Communism be considered?
On the basis of the fact that it has its origin in capitalism,
that it develops historically from capitalism, that it is the
result of the action of a social force to which capitalism has
given birth. There is no shadow of an attempt on Marx's part
to conjure up a Utopia, to make idle guesses about that which
cannot be known. Marx treats the question of Communism in the
same way as a naturalist would treat the question of the evolution
of, say, a new biological species, if he knew that such and such
was its origin, and such and such the direction in which it changed.
The first fact that has been established with complete exactness
by the whole theory of evolution, by science as a whole-a fact
which the Utopians forgot, and which is forgotten by the presentday
opportunists who are afraid of the Socialist revolution-is that,
historically, there must undoubtedly be a special state or epoch
of transition from capitalism to Communism.
2. Transition From Capitalism to Communism.
Between capitalist and Communist society lies the period of
the revolutionary transformation of the former into the latter
To this also corresponds a political transition period, in which
the state can be no other than the revolutionary dictatorship
of the proletariat.
This conclusion Marx basses on all analysis of the role played
by the proletariat in modern capitalist society, on the data concerning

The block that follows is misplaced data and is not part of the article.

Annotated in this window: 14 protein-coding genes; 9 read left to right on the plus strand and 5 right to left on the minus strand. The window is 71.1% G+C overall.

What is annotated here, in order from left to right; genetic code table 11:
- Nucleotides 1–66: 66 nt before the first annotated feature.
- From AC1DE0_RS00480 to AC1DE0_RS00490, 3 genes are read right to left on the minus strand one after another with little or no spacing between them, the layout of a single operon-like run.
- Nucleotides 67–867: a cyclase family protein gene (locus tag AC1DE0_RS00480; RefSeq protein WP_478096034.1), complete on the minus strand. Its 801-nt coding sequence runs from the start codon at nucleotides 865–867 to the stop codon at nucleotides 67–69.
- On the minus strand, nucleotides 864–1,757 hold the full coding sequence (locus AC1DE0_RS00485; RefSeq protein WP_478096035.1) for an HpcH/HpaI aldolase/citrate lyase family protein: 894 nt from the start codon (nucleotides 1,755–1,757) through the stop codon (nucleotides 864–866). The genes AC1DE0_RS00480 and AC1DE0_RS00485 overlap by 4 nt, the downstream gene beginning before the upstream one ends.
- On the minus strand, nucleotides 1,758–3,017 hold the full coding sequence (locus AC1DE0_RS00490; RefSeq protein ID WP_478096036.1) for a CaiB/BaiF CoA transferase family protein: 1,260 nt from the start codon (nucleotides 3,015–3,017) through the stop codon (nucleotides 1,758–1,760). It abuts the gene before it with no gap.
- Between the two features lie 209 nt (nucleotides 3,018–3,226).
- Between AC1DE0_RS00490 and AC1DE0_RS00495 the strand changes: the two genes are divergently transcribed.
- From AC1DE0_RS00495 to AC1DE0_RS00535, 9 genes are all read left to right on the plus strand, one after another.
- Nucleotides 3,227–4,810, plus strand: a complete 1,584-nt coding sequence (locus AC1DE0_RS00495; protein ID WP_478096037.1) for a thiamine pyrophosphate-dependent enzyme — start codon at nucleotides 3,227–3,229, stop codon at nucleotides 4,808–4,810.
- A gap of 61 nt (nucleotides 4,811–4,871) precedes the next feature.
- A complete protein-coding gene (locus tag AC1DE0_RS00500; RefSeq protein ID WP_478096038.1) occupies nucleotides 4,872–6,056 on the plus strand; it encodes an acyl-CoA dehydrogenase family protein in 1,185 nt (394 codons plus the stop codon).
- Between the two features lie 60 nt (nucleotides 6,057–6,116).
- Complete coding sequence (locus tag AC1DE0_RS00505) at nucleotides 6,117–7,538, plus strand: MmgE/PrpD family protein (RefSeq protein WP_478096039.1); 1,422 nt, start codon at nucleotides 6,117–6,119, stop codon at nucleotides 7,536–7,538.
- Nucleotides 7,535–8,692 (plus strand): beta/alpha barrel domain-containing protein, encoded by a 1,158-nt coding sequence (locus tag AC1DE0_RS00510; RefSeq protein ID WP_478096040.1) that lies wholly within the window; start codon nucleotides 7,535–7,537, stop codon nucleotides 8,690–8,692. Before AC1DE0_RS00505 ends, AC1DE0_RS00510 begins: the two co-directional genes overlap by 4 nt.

the evolution of this society, and on the irreconcilability of
the opposing interests of the proletariat and the bourgeoisie
Earlier the question was put thud to attain its emancipation?
the proletariat must overthrow the bourgeoisie, conquer political
power and establish its own revolutionary dictatorship.
Now the question is put somewhat differently: the transition from
capitalist society, developing towards Communism, towards a Communist
society, is impossible without a "political transition period,"
and the State in this period can only be the revolutionary dictatorship
of the proletariat.
What, then, is the relation of this dictatorship to democracy?
We have seen that the Communist Manifesto simply places
side by side the two ideas: the "transformation of the proletariat
into the ruling class" and the "establishment ol democracy."
On the basis of all that has been said above, one can define more
exactly how democracy changes in the transition from capitalism
I n capitalist society, under the conditions most favourable to